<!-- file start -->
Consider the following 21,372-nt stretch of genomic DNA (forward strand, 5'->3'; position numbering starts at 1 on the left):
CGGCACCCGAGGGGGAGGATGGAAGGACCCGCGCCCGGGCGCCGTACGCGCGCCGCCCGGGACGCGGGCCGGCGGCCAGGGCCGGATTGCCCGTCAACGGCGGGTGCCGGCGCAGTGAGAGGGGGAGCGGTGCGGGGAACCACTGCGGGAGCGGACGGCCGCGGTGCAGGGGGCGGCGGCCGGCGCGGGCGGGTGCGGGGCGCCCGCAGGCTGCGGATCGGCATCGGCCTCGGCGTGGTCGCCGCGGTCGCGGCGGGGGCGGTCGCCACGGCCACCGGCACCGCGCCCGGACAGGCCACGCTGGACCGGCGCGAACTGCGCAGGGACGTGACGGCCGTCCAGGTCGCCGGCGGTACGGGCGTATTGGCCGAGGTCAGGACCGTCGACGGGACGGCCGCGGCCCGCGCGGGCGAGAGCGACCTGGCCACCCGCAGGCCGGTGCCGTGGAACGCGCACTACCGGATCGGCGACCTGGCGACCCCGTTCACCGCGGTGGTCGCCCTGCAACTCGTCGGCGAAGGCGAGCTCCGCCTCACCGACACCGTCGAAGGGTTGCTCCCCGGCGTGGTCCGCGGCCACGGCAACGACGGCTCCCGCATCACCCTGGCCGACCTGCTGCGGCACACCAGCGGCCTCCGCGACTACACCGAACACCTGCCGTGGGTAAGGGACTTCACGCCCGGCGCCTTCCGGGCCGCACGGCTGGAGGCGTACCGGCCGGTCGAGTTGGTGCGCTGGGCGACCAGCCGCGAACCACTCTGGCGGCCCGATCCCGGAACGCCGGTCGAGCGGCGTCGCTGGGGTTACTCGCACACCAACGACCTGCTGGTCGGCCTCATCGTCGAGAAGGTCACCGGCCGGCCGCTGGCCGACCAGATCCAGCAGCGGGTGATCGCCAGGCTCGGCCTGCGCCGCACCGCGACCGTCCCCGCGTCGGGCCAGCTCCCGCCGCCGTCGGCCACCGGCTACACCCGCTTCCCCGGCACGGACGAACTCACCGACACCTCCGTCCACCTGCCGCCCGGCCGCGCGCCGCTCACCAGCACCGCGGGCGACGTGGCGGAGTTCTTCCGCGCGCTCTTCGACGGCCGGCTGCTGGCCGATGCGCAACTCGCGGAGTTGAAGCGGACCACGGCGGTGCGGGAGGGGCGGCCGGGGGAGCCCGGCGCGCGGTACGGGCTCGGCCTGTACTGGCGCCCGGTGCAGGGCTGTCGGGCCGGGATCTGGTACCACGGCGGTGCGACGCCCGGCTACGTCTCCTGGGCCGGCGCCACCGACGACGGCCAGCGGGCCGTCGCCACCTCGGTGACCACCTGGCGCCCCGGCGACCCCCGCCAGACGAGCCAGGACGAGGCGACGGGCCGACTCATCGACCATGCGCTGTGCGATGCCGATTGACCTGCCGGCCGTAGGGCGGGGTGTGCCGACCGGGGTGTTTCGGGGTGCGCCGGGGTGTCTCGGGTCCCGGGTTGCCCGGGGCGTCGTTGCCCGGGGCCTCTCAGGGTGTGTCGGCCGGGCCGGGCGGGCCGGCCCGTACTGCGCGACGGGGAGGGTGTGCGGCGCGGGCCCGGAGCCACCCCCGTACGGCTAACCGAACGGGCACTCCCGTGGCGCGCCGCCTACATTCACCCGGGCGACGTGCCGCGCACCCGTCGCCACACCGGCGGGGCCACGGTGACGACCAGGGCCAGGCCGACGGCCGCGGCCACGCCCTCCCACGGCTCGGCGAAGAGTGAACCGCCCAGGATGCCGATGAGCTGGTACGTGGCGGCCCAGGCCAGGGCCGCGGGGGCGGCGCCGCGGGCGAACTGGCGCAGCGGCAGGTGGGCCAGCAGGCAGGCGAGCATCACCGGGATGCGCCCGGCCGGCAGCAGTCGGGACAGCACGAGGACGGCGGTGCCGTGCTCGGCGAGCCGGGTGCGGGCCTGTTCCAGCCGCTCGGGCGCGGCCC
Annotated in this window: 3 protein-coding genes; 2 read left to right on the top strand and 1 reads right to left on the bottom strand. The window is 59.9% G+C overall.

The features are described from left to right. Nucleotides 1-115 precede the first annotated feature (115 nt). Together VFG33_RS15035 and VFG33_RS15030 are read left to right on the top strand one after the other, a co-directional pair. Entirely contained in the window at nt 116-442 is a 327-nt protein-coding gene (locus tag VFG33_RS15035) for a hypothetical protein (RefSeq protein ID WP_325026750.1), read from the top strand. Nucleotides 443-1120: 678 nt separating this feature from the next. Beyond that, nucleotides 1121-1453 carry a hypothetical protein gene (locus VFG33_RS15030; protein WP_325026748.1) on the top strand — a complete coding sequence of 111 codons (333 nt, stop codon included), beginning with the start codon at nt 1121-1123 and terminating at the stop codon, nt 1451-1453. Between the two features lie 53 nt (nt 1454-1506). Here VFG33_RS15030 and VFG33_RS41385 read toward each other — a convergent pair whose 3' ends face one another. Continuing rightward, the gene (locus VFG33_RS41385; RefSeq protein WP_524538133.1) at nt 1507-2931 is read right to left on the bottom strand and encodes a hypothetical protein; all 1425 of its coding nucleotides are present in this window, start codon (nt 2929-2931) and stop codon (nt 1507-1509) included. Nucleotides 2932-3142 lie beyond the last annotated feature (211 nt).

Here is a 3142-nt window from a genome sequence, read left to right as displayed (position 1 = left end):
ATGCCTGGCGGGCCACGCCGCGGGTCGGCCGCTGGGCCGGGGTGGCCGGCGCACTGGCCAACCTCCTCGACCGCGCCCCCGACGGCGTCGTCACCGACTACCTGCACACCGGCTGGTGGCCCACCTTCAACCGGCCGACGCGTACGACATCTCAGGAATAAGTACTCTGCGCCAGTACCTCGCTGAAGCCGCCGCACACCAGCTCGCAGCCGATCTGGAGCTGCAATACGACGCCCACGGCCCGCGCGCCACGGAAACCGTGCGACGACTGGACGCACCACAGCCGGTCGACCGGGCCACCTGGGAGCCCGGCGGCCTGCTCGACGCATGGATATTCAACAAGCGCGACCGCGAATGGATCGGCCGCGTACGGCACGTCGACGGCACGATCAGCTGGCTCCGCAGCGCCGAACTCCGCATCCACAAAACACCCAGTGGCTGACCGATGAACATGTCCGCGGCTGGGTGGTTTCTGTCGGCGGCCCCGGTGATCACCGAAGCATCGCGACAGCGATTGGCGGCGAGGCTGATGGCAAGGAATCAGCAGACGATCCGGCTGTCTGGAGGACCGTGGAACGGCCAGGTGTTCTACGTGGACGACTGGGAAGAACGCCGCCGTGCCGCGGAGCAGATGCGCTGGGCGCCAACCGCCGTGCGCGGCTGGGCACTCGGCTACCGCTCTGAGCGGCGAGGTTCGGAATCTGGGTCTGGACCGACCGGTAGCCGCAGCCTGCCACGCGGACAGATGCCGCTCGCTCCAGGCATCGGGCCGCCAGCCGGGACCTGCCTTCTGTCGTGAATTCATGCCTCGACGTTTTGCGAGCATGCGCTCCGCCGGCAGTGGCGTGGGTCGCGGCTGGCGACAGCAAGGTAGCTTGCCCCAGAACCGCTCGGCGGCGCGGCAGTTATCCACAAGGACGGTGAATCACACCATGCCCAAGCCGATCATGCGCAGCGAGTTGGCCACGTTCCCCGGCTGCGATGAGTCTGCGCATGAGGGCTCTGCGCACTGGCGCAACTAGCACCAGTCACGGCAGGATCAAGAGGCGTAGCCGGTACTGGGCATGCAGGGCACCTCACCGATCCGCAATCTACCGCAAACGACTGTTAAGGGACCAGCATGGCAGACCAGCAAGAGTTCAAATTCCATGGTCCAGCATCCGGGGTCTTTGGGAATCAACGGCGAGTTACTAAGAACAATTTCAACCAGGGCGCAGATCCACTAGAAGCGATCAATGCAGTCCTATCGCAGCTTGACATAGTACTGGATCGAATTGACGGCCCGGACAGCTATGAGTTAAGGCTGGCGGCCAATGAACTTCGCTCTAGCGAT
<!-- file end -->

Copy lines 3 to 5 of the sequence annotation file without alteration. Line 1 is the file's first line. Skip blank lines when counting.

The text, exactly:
Annotated in this window: 3 protein-coding genes; 2 read left to right on the top strand and 1 reads right to left on the bottom strand. The window is 59.9% G+C overall.

The features are described from left to right. Nucleotides 1-115 precede the first annotated feature (115 nt). Together VFG33_RS15035 and VFG33_RS15030 are read left to right on the top strand one after the other, a co-directional pair. Entirely contained in the window at nt 116-442 is a 327-nt protein-coding gene (locus tag VFG33_RS15035) for a hypothetical protein (RefSeq protein ID WP_325026750.1), read from the top strand. Nucleotides 443-1120: 678 nt separating this feature from the next. Beyond that, nucleotides 1121-1453 carry a hypothetical protein gene (locus VFG33_RS15030; protein WP_325026748.1) on the top strand — a complete coding sequence of 111 codons (333 nt, stop codon included), beginning with the start codon at nt 1121-1123 and terminating at the stop codon, nt 1451-1453. Between the two features lie 53 nt (nt 1454-1506). Here VFG33_RS15030 and VFG33_RS41385 read toward each other — a convergent pair whose 3' ends face one another. Continuing rightward, the gene (locus VFG33_RS41385; RefSeq protein WP_524538133.1) at nt 1507-2931 is read right to left on the bottom strand and encodes a hypothetical protein; all 1425 of its coding nucleotides are present in this window, start codon (nt 2929-2931) and stop codon (nt 1507-1509) included. Nucleotides 2932-3142 lie beyond the last annotated feature (211 nt).

Here is a 3142-nt window from a genome sequence, read left to right as displayed (position 1 = left end):